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Re: %nil once again

From: Neil Jerram
Subject: Re: %nil once again
Date: Thu, 30 Jul 2009 22:38:52 +0100
User-agent: Gnus/5.11 (Gnus v5.11) Emacs/22.2 (gnu/linux)

Clinton Ebadi <address@hidden> writes:

> Why not eliminate %nil/#nil and replace it with ... '(). This would
> allow elisp to reuse all (or at least most) of the Scheme list functions
> without having to muddy Scheme semantics with special #f/#nil handling,
> but would require a very tiny elisp specific truth predicate. Since
> everything should be compiled into an IL instead of Scheme this should
> be straightforward. This would have the rather nice advantage of
> removing all special elisp support code from libguile itself (thus
> cleaning up libguile a bit *and* making the elisp translator a much
> better example for other language translators since every language can't
> expect to have special support from libguile).

Yes.  It's just the Elisp->Scheme data translation point again,
though, as you say:

> This has the slight downside that calling between elisp and Scheme may
> not be so natural. Any elisp that would call Scheme must know it is
> calling Scheme (or simply not-elisp) and that it ought to generate
> Scheme false objects if it is calling a predicate of some sort,

Right.  Elisp code that generates a boolean result, for use by Scheme,
would need to have that result translated from () to #f.  But then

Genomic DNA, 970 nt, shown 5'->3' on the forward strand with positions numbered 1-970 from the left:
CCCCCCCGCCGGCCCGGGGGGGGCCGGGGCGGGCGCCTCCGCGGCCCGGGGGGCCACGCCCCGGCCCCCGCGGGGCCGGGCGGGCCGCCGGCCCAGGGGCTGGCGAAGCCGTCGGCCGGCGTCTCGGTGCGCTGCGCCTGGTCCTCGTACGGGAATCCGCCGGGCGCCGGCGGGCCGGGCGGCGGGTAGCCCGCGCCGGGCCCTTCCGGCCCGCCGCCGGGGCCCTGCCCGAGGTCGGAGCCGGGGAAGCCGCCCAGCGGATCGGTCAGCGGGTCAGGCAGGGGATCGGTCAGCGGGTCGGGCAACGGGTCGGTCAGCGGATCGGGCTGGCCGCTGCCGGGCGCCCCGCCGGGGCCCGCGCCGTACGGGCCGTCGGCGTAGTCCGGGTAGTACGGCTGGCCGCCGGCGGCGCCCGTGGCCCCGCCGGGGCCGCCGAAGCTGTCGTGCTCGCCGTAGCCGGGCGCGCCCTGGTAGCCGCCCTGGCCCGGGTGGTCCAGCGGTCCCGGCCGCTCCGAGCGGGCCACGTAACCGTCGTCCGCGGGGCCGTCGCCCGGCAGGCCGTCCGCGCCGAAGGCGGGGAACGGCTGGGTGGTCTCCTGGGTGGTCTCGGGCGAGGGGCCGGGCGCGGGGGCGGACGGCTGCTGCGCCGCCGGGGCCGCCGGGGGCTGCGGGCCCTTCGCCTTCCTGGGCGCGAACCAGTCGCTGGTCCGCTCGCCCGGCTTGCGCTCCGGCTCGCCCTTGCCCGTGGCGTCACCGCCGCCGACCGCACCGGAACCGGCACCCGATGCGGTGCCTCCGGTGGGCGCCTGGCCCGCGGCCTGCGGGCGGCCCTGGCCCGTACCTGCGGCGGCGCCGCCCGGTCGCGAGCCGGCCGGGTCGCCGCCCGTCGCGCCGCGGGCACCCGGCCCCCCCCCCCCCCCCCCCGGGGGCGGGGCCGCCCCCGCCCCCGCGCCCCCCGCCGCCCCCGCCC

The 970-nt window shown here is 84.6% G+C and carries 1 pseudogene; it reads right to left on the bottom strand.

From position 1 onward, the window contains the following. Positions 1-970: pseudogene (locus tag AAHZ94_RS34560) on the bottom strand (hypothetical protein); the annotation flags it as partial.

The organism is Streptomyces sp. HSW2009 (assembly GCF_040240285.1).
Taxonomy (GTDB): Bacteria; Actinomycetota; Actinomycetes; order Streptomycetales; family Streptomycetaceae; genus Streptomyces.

what about Elisp code that generates a vector of boolean results, or
an alist of vectors of boolean results...?

> and any
> Scheme calling elisp should know this and use null? to check for a false
> return value.

The ultimate point of multiple language support is that an application
user can write a hook or configuration tweak in whichever language
they feel comfortable with.  The driving C or Scheme code that calls
out to that hook or tweak needs to work regardless of the user's
language choice.

> The only downside I can see to this is that if code were
> to be ported from elisp to Scheme there would now be code that assumed a
> '() return as false when #f would be false, but this could be fixed
> using a predicate like elisp-false? (or null-or-false? or
> ... something).

I don't like that at all!

In my view, the only reasonable alternative solution above is the one
that would work by translating data passing between Elisp and Scheme.
The theoretical argument against that is that such translation could
be arbitrarily complex, and so have an unbounded performance cost, but
in practice I imagine that would almost never be the case.  Also there
is the point that languages other than Elisp will _require_ data
translation, and why should we make Elisp a special case?  Hence I
wouldn't rule out the possibility of switching to this design in
future; and then we could, as you say, make nil==() and remove most
elisp special cases from the libguile core.


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